11. I share a lot of ideas in my Facebook and Twitter accounts, but not really pieces of personal information. I guess I’m safe in here. Okay, the only pictures posted in there are either the history of my display pictures or the nonsense photos I share. I guess, that’s pretty all right, too. These social networking sites can be real helpful in making interactions way easier than before, but these can’t be trusted 100%. You should keep your private life private after all.

  12. This is a great article that more people need to read, people are reckless about what they share on social media. People have become accustomed to sharing everything in their lives on social media and I hope that it is a trend that stops.

  13. These days many people do not hesitate to post exactly what they are doing and where their doing it. I doubt people will even think twice on posting their age and birth date. Pretty much every one I know post about their vacation plans on Facebook saying “going to Florida for a month and what not.” It was very interesting learning about how cyber theif can use your special security question to hack into your account and steal info.

    • I think it is young people that tend to make these mistakes. Older people aren’t so keen on sharing every little detail of their lives online. You get a sort of savvy quality to you when you age. You aren’t as open with strangers as you were when you were dating. You aren’t as trusting as you were when you were eager to develop relationships with potential friends or lovers.

  14. Yes, this has been a very enlightening article. I greatly appreciate it, David.

    I have always been cautious about what I share on Facebook. Other than my profile photo I haven’t put up any photos on Facebook, for instance. I also don’t reveal my present location or birth date. I have long had these concerns.

    I didn’t know about insurance companies using what they find on social networking sites to assess risk. That was a new one for me, and it’s good to know. I’m not into any high risk activities, actually, so I don’t need to make any changes.

    I continue to be astonished, though, at how much people share on these sites. There have been so many well-publicized instances of people losing their jobs, for instance, over what they posted on Facebook or elsewhere. But I do believe people get swept up in the moment, and besides, this kind of excessive sharing is pretty much considered normal these days. It’s unfortunate that people do not pause to reflect upon future repercussions.

  15. That is a great point about life insurance companies looking at social networks to uncover risky behaviors. I never thought of that. Please, NEVER post about your vacation plans. Thieves will monitor your social networks and use posts like that as an opportunity to rob you. I don’t post pictures of family either. Some things are best left off of social networks all together. In fact, social networking might not even be worth the time and effort that we invest in it.

  16. Oh this one is very important one. Social media websites are not to expose all of your business because the whole world can see it and can know who you are without knowing you personally. However some people post all their routines on social media sites leading themselves to be prey for criminals. It is quite difficult not to share your business because people always want to express how they feel but there should be limits in how you use these sites.

  17. Great advice. I believe we should add only people we personally know as friends on social networking websites. We can create an alternative account for our internet friends and online clients. Also, playing around with the privacy settings can be immensely helpful. One should always keep information accessible only to ‘friends’ and not to anyone else and must remember not to add random people as friends. Writing hate speech and anti-government material should be avoided as well, otherwise one can risk their job, their image, their respect and may also have legal issues. We must think twice before sharing anything on social media.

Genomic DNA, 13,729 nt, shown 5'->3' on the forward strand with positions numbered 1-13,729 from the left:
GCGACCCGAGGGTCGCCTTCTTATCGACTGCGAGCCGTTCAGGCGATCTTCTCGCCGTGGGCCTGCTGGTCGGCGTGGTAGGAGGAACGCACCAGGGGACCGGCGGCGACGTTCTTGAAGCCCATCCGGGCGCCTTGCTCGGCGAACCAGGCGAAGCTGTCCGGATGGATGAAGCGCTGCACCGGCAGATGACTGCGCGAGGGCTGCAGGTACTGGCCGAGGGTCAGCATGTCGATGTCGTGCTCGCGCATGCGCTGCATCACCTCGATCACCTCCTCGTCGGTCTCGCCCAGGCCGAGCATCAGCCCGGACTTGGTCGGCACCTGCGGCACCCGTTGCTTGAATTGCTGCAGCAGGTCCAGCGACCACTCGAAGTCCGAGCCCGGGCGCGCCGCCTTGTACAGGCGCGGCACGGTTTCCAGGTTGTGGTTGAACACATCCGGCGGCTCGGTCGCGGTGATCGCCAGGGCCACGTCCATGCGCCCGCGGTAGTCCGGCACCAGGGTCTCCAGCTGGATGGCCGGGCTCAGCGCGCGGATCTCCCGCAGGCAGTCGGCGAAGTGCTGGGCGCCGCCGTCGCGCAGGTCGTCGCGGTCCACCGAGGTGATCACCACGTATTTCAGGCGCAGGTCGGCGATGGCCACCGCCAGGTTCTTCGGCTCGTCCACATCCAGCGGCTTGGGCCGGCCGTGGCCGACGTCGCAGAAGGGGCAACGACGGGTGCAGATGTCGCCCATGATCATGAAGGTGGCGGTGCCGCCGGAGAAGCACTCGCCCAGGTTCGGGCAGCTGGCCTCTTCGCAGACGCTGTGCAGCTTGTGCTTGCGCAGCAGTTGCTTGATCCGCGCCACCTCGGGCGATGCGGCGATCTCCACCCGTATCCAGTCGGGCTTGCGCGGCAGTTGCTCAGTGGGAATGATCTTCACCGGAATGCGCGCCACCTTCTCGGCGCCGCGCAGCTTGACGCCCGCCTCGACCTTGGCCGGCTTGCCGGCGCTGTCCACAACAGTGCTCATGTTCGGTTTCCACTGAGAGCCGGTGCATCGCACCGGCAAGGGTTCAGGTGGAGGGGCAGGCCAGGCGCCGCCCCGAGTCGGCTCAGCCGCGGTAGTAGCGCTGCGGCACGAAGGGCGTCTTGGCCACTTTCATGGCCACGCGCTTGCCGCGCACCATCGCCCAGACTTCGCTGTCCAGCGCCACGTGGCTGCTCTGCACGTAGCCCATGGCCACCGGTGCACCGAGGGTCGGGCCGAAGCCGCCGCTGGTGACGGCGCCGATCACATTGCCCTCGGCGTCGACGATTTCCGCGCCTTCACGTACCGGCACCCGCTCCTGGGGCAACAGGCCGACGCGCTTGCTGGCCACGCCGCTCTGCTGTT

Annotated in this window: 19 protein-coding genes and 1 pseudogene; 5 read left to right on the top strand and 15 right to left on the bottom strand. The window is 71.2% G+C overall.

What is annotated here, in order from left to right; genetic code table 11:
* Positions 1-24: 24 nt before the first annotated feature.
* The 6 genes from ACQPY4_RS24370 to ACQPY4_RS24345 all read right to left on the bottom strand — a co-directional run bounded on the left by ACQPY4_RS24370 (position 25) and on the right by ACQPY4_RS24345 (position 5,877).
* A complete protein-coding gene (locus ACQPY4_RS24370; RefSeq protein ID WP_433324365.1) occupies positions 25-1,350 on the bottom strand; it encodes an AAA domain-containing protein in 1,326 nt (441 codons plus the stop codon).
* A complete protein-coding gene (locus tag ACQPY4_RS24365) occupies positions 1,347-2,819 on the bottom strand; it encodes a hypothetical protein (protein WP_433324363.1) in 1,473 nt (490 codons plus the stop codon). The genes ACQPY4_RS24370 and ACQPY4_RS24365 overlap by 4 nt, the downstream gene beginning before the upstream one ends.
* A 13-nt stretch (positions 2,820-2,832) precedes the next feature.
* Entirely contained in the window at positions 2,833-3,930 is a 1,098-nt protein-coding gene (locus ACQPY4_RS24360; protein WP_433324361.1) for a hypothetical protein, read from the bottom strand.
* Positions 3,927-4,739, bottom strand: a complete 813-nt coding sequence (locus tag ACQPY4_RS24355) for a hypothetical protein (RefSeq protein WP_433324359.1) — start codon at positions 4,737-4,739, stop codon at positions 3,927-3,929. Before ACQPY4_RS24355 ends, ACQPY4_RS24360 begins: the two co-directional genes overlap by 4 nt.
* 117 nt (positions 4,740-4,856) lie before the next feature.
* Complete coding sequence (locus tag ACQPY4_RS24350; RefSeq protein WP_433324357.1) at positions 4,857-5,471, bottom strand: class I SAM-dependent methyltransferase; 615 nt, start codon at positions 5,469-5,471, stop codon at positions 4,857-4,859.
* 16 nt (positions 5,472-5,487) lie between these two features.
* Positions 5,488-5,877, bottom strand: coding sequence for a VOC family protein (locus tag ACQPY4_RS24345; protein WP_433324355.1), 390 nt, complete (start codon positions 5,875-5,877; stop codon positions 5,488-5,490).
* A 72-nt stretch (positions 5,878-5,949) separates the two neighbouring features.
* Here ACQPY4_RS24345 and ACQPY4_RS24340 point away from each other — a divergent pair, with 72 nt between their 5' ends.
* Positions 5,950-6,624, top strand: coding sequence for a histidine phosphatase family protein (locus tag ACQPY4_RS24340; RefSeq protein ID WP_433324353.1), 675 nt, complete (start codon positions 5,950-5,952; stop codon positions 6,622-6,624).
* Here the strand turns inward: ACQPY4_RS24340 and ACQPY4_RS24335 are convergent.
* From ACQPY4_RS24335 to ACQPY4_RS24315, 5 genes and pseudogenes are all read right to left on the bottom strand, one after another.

18. Sharing information about your work is very risky especially for our job and was specifically sited by our company to avoid. Which for me, has to be done in all companies as it will just translate to your etiquette.

    I think for one, people should have a full 5 minute video with the how to’s , do’s and don’t on using social media before they are allowed to enter sites like that. People have always been very obliviuos and reckless with what they post not even knowing that it might be used against them.

  19. The entire article served as a reminder to key points about the risks of participating in social networking and sharing too much information. I think sometimes we get too comfortable online and believe that something wouldn’t happen to us and live on those delusions until something does potentially happen. Readers were brought right back to reality the way this was well detailed, bringing up topics of possibilities like home invasion, identity theft, employment troubles, insurance issues and the like. Fantastic post, David.

  20. I no longer use Facebook, I completely deleted my real Facebook account last year. I haven’t regretted it. I still have a Facebook account tho, but I only use it for games and I don’t post anything related to my life or family there. I use a fake name as well. Not so long ago I found out that sharing too many things on there was and still is a bad idea, NEVER again!

  21. There are some people who though all this info has been around for a while aren’t smart enough not to share some things on social media. Share a photo of you and your family on vacation is tantamount to telling the whole world you are not at home. And as not all your “friends” are good people they could take advantage of your absence to steal anything they want from your house.

    Never ever let anyone know you are not home. If you are traveling then post anything that will make most people believe you are home.